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Flexible benefits on the increase, says Industrial Society


A survey from the Industrial Society finds that twice as many companies now offer flexible benefits schemes for staff, compared to four years ago.

The survey, carried out as part of the Society’s Managing Best Practice series, finds that over half of the organisations which responded now offer a menu of benefits to their staff, either to help retain staff, as a recognition of the employee’s individual requirements, to respond to competitive pressures or a need to increase cost-effectiveness. The most common benefits offered to staff on a flexible basis are healthcare, additional holiday and company car. Other options may include life insurance, medical insurance, share plans/options, dental care, optical care, gym membership, childcare vouchers and nursery vouchers. The benefits of flexible schemes do not always apply across-the-board, though – in 19% of companies the benefits only applied to middle managers and above and in 5% of companies, only the top 10% of employees are covered.

Christine Garner, The Industrial Society’s head of organisational development, says that although flexible benefits remain relatively uncommon, take up is increasing rapidly: “Organisations introduce flexible benefits for a variety of reasons. They show that a company is forward thinking and they allow employees to choose benefits suitable for their needs. Parents may want to take extra holidays to be with their children. Older people may want extra medical benefits or life assurance and younger staff may want extra money rather than extra holidays. For employers they are a way of increasing employees’ satisfaction and also of attracting the best recruits.”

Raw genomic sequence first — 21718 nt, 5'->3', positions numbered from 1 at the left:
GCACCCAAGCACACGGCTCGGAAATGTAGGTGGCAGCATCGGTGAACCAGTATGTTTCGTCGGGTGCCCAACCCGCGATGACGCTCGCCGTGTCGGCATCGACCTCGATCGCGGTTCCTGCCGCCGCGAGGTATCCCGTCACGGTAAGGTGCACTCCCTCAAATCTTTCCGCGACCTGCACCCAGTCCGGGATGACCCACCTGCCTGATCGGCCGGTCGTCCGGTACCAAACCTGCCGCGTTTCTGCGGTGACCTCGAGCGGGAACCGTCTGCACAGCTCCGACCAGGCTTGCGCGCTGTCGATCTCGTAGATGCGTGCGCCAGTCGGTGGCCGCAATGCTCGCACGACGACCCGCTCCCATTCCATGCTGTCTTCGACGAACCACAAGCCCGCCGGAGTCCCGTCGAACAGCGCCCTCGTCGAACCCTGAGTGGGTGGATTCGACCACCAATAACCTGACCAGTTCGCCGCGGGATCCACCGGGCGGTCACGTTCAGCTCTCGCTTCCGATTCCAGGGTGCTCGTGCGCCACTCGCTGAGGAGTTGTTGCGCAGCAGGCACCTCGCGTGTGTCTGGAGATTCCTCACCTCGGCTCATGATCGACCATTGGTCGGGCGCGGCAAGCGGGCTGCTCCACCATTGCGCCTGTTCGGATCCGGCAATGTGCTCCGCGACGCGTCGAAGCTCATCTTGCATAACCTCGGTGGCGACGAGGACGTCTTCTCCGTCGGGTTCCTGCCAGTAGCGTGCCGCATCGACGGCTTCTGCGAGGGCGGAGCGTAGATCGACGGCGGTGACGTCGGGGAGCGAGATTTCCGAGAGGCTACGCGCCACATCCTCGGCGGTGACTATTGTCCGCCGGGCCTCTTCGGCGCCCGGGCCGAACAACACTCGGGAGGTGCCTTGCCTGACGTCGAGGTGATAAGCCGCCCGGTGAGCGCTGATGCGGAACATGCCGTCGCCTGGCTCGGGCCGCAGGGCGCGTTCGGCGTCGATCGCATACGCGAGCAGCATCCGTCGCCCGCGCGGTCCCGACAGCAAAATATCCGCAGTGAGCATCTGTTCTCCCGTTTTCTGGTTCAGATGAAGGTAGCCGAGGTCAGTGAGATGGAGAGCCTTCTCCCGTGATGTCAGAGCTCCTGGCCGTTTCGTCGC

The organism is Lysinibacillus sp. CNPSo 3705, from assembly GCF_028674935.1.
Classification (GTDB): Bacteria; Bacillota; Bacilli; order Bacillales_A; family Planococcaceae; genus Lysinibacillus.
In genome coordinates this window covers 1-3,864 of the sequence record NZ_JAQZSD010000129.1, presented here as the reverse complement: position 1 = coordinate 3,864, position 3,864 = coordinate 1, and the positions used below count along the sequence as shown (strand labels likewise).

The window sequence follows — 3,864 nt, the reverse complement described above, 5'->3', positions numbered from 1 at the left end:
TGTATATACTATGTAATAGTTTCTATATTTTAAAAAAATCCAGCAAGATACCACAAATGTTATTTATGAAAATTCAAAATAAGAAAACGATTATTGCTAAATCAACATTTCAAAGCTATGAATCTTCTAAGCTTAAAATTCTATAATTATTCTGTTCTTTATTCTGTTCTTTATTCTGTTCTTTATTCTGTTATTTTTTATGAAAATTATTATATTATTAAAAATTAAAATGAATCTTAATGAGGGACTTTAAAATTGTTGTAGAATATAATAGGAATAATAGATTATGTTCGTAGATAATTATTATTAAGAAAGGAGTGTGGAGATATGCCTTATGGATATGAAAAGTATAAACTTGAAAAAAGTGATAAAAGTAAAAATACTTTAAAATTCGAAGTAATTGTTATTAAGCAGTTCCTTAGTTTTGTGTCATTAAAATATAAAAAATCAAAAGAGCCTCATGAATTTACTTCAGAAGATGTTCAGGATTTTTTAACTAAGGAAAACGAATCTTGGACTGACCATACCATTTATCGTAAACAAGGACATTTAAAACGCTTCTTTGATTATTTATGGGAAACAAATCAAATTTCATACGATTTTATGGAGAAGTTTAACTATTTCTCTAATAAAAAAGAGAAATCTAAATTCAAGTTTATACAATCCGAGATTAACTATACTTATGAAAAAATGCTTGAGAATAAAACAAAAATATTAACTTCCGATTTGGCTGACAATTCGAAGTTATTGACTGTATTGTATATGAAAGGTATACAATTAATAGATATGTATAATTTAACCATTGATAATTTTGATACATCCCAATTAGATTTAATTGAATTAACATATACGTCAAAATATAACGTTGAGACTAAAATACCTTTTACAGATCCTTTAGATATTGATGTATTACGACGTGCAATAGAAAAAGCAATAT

Some of the companies responding indicated that introducing a flexible benefits scheme had attracted some scepticism from staff. Other problems are also identified – 55% of respondents said that administration is costly, 38% said that employees would rather have their basic pay increased and 36% said that flex benefit schemes are difficult to manage. Cadbury Ltd introduced flexible benefits two years ago and found that initially staff approached the scheme with caution, although word of mouth reporting from staff who have found the scheme helpful has encouraged people to start to use the scheme. PricewaterhouseCoopers also found that enthusiasm was slow to build, citing the provision of more information about the way the scheme works as key to getting an increased take-up.

Christine Garner says that communicating exactly what is available and how it can be accessed is vital to the success of a flexible benefits scheme: “We recommend a sustained, targeted campaign that makes use of a mixture of methods such as staff meetings, posters, e-mail and intranet sites. We also recommend that organisations regularly monitor the take up for each benefit.”

The Industrial Society’s latest Managing Best Practice report contains further details of the survey. Copies of Managing Best Practice no 75, Flexible Benefits, are available from The Industrial Society website or by ringing 0870 400 1000, price £60 plus p&p. An annual subscription to the Managing Best Practice series costs £450 and covers 12 issues.

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